The Entry into Jerusalem. At the outset of His public ministry Jesus proclaimed the kingdom of God and announced that the powers of the age to come were already active in the present age (Lk 7.18-22). His words and mighty works were performed "to produce repentance as the response to His call, a call to an inward change of mind and heart which would result in concrete changes in one's life, a call to follow Him and accept His messianic destiny.

The triumphant entry of Jesus into Jerusalem is a messianic event, through which His divine authority was declared.

Palm Sunday summons us to behold our king: the Word of God made flesh. We are called to behold Him not simply as the One who came to us once riding on a colt, but as the One who is always present in His Church, coming ceaselessly to us in power and glory at every Eucharist, in every prayer and sacrament, and in every act of love, kindness and mercy. He comes to free us from all our fears and insecurities, "to take solemn possession of our soul, and to be enthroned in our heart," as someone has said. He comes not only to deliver us from our deaths by His death and resurrection, but also to make us capable of attaining the most perfect fellowship or union with Him. He is the king, who liberates us from the darkness of sin and the bondage of death. Palm Sunday summons us to behold our king: the vanquisher of death and the giver of life.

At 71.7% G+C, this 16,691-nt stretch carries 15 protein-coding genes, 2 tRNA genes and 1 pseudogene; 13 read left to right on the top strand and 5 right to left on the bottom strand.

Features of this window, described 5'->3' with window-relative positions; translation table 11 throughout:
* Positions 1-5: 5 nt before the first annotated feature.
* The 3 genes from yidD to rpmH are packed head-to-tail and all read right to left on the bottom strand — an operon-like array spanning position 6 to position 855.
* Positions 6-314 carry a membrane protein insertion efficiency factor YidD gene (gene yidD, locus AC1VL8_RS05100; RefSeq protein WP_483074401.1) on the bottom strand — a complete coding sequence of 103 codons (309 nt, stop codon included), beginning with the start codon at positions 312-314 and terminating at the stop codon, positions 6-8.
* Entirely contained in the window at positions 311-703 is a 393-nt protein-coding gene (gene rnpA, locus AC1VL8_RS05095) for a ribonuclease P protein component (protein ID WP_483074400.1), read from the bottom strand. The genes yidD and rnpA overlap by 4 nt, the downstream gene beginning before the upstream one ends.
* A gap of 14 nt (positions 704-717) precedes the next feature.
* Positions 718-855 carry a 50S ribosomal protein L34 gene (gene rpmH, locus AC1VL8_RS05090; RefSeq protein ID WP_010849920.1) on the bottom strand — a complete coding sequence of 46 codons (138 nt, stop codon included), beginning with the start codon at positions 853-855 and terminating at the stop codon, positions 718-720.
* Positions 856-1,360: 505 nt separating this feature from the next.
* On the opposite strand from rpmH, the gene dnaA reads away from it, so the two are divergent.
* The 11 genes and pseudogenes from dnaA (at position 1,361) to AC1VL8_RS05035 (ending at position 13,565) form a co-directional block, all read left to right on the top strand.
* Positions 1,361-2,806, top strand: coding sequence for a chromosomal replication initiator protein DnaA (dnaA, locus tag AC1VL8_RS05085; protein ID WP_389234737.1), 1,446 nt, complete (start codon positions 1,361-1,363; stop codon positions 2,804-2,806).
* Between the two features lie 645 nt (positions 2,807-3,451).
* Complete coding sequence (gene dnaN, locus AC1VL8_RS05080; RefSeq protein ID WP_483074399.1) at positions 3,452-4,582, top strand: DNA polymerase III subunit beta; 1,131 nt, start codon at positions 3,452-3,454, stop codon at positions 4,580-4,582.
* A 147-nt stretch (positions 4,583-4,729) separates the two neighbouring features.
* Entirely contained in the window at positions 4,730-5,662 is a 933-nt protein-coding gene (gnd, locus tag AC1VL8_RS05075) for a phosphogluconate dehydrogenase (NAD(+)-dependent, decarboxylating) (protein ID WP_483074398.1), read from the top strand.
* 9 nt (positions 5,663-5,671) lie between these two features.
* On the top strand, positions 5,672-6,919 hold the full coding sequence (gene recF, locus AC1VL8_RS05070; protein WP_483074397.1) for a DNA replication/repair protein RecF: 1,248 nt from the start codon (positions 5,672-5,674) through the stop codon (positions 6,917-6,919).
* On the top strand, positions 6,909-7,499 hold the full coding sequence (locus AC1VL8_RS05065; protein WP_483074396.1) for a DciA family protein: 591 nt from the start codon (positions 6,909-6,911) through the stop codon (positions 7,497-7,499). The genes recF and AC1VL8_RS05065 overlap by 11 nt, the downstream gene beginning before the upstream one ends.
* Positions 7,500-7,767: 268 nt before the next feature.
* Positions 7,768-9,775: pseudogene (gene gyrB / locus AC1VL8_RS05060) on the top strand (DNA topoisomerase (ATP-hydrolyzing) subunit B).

Palm Sunday summons us to accept both the rule and the kingdom of God as the goal and content of our Christian life. We draw our identity from Christ and His kingdom. The kingdom is Christ - His indescribable power, boundless mercy and incomprehensible abundance given freely to man. The kingdom does not lie at some point or place in the distant future. In the words of the Scripture, the kingdom of God is not only at hand (Mt 3.2; 4.17), it is within us (Lk 17.21). The kingdom is a present reality as well as a future realization (Mt 6.10). Theophan the Recluse wrote the following words about the inward rule of Christ the King: